Remove the part of your code that reads a query from the standard input -- it'll generally be located somewhere around the word "POST", which is easy to search for -- and replace it with code that fills your program's internal variables via getenv() calls (assuming your program is in C) on the WWW_ variables defined by Un-CGI.

How do I parse checkbox results?

Un-CGI puts hash marks ("#") between checkbox selections if there are several of them. How you parse that depends entirely on what language you're using. In C, use strtok(). In Python, use string.splitfields(). In Perl, use split(). In Bourne shell, do something like

echo $WWW_whatever | tr \# \\012 | while read result; do
        echo User picked $result
done

Do I need to make a directory called "uncgi"?

No. You're probably assuming that since your form has an ACTION like /cgi-bin/uncgi/xyz, there must be an uncgi directory under cgi-bin. That's not how it works.

The parts of a URL between the slashes are not directory names. They are symbols to tell the server where to find a particular document. In most cases, the server will look for a directory of the same name as the symbol in question, and if there is one, go into that directory and proceed to the next symbol. But that isn't always what happens. If the server sees that a particular symbol matches the name of a program, it will typically run that program and pass the rest of the URL to the program as an argument. And that's exactly what's happening here.

There's no uncgi directory. You can think of /cgi-bin/uncgi/xyz as /cgi-bin/uncgi xyz if that helps (it's not strictly speaking accurate, but that's the concept.) Uncgi sees the "xyz" argument and looks in its SCRIPT_BIN directory to find a program by that name.

If you're still not sure what all this means, just try it out and see what happens!

Does uncgi strip out special shell characters that might cause security problems?

No, for the simple reason that uncgi isn't tied to any one shell, or any shell at all, for that matter. It sits in front of C programs just as easily as Bourne shell scripts, just as easily as Perl scripts or Python scripts. (All of which are used in conjunction with uncgi at Midwinter, incidentally.)

In most of those languages, there aren't any special characters that'd inherently be security problems, so having uncgi strip characters that cause problems for a particular shell would just end up pointlessly mangling the input to other kinds of scripts and programs. And people using shells with different special characters would still have to specially handle them anyway.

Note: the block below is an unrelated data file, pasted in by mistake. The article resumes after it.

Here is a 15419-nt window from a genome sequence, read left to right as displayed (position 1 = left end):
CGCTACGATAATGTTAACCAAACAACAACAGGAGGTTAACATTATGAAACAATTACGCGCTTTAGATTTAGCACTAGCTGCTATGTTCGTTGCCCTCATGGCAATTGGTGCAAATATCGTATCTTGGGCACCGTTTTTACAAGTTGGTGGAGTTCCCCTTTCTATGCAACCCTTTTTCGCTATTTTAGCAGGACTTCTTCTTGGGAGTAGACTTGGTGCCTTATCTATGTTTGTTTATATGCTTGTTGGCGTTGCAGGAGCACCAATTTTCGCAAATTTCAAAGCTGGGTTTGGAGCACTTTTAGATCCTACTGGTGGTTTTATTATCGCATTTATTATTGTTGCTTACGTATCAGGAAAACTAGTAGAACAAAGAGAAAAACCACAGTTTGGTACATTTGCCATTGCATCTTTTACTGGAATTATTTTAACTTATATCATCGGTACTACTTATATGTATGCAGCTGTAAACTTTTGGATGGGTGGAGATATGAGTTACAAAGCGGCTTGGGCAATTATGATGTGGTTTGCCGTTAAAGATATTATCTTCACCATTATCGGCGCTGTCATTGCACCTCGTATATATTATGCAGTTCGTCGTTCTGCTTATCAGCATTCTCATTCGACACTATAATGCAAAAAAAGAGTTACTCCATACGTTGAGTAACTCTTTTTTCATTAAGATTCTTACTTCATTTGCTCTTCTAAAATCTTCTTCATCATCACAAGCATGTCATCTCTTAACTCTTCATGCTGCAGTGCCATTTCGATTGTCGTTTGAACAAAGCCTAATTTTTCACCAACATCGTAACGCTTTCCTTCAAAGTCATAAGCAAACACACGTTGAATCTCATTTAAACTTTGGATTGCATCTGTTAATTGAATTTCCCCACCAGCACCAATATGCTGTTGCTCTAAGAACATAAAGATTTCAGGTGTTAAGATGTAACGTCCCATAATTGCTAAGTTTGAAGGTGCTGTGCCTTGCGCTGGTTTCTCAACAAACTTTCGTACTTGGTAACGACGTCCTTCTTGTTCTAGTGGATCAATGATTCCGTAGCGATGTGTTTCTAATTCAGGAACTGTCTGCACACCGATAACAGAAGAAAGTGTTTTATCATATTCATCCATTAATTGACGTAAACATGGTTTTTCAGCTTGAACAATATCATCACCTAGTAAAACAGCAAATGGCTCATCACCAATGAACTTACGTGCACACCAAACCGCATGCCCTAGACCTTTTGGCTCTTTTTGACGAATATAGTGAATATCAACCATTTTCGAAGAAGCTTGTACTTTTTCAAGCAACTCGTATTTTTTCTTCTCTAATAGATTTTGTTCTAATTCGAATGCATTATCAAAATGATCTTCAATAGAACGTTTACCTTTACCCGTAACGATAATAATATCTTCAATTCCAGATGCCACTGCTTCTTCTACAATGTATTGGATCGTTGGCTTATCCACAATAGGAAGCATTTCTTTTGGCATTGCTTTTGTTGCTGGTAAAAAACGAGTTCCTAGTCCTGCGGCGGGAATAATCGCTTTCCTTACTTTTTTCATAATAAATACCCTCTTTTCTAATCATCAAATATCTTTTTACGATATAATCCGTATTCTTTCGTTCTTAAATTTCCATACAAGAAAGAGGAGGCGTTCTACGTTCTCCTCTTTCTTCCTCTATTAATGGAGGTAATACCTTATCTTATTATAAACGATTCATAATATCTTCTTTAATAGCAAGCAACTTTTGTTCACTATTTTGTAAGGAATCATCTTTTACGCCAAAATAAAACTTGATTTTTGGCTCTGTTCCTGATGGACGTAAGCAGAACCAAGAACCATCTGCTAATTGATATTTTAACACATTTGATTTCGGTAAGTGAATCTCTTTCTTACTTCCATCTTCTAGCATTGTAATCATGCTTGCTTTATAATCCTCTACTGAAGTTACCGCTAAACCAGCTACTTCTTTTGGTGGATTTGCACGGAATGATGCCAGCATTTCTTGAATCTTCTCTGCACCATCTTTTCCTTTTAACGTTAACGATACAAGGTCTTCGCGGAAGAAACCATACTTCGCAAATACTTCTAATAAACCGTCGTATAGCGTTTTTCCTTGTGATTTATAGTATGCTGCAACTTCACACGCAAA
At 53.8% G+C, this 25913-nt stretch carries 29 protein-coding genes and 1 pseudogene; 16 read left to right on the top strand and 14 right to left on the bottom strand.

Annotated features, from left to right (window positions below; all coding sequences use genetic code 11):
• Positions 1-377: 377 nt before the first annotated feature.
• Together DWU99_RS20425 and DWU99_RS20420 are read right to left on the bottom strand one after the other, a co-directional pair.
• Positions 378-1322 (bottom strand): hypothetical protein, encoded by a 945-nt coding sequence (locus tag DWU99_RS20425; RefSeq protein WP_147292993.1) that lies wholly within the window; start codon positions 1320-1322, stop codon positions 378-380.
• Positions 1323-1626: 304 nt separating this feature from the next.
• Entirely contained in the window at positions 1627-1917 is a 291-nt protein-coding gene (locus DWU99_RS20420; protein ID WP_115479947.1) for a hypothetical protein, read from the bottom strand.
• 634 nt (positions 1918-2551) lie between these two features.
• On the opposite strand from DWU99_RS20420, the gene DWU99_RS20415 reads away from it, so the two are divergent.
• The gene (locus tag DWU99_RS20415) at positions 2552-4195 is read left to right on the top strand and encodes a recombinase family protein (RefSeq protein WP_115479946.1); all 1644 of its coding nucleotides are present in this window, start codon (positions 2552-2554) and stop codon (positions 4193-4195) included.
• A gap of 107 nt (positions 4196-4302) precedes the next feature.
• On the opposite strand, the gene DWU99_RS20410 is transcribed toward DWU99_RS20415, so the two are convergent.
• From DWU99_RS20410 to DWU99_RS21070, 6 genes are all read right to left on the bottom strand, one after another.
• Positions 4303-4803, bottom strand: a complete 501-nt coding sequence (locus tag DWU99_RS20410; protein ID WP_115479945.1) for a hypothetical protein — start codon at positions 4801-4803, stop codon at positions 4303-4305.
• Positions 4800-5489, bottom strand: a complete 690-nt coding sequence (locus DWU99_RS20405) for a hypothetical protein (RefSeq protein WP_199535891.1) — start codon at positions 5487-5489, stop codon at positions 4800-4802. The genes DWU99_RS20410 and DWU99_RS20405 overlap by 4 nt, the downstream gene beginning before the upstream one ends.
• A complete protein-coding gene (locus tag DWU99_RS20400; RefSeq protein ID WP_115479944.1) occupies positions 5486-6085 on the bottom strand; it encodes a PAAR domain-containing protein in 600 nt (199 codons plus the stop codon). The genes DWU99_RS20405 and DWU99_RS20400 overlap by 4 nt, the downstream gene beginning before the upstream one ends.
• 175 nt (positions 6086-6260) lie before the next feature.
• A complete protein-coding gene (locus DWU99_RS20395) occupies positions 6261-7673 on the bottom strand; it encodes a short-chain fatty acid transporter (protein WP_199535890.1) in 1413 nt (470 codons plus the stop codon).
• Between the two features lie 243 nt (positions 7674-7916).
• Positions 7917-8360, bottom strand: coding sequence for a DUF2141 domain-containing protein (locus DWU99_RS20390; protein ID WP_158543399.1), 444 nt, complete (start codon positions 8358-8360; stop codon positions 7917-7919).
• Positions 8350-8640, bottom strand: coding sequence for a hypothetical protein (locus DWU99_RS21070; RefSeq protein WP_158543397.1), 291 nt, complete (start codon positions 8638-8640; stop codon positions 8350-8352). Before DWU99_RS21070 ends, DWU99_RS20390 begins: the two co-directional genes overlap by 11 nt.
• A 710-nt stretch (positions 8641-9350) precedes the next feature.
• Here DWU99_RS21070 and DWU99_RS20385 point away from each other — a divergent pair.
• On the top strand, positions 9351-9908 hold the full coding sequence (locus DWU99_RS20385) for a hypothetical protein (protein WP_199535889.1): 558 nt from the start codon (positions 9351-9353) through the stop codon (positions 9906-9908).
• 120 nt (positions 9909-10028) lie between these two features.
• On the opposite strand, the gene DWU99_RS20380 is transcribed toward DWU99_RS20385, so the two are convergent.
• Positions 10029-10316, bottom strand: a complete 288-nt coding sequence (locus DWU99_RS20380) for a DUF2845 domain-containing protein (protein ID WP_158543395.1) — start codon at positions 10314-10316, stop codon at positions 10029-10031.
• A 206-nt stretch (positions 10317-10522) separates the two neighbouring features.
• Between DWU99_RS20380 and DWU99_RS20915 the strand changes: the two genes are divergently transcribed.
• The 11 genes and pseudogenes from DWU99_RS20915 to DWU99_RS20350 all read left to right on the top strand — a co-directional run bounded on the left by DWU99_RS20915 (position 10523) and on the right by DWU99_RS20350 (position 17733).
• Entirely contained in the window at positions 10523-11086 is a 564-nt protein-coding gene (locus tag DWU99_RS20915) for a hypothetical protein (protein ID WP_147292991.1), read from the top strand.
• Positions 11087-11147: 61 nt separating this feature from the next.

On most UNIXes, you can use the "tr -d" command to strip out characters your shell processes specially. For example, to strip out dollar signs from a Bourne shell variable, you'd do:

WWW_puppycount="`echo $WWW_puppy | tr -d \$`"

Do you have a Windows version?

Thanks to a couple of contributors who prefer to remain anonymous, Un-CGI will compile under Borland's Turbo C.

I do not support Un-CGI under Windows. If you're having trouble getting Un-CGI to work under Windows, I will not help you. I know almost nothing about Windows programming and I know even less about Windows HTTP servers. It is probable that Un-CGI will work with some HTTP servers and not others. It's known to work on:

If you know of another one under which it works, send me mail and I'll list it here. There is currently a Win-CGI port underway, which should help Un-CGI work on a wider range of servers. The port will be folded into the main source base when it's available. I don't know, even roughly, when that will be.

I have no plans to make binaries available for any platform, Windows or otherwise.

If the above sounds obstructionist, that's not the intent; I want to make Un-CGI useful to a wide audience, but I'd really rather not raise people's expectations and then not be able to help them in the slightest. It's frustrating for all concerned when people send me questions I can't answer.

What about security?

Un-CGI is as secure as the SCRIPT_BIN directory. That is, if a malicious user can add files to SCRIPT_BIN, he or she can use Un-CGI to execute them under the Web server's user ID. In that sense the security level is no different than that of a typical Web server's cgi-bin directory.

Some specific security concerns:

Scripts can be setuid
If Un-CGI didn't allow setuid scripts/programs to be executed, a malicious user could simply create a trivial wrapper script to run a setuid program somewhere else. Disallowing setuid scripts would be at worst a slight inconvenience to intruders.
Symbolic links can point from SCRIPT_BIN to anywhere on the server
As is the case with setuid scripts, if Un-CGI disallowed symbolic links, a malicious user would replace a symlink with a script to run a program from somewhere else on the server. Again, disabling symlinks would prove nothing more than a slight bump in the road, meanwhile making it less convenient for a system administrator to allow specific user-supplied programs to be run using Un-CGI.


Maintained by Steven Grimm <koreth@midwinter.com>.
Send mail if you have comments or suggestions.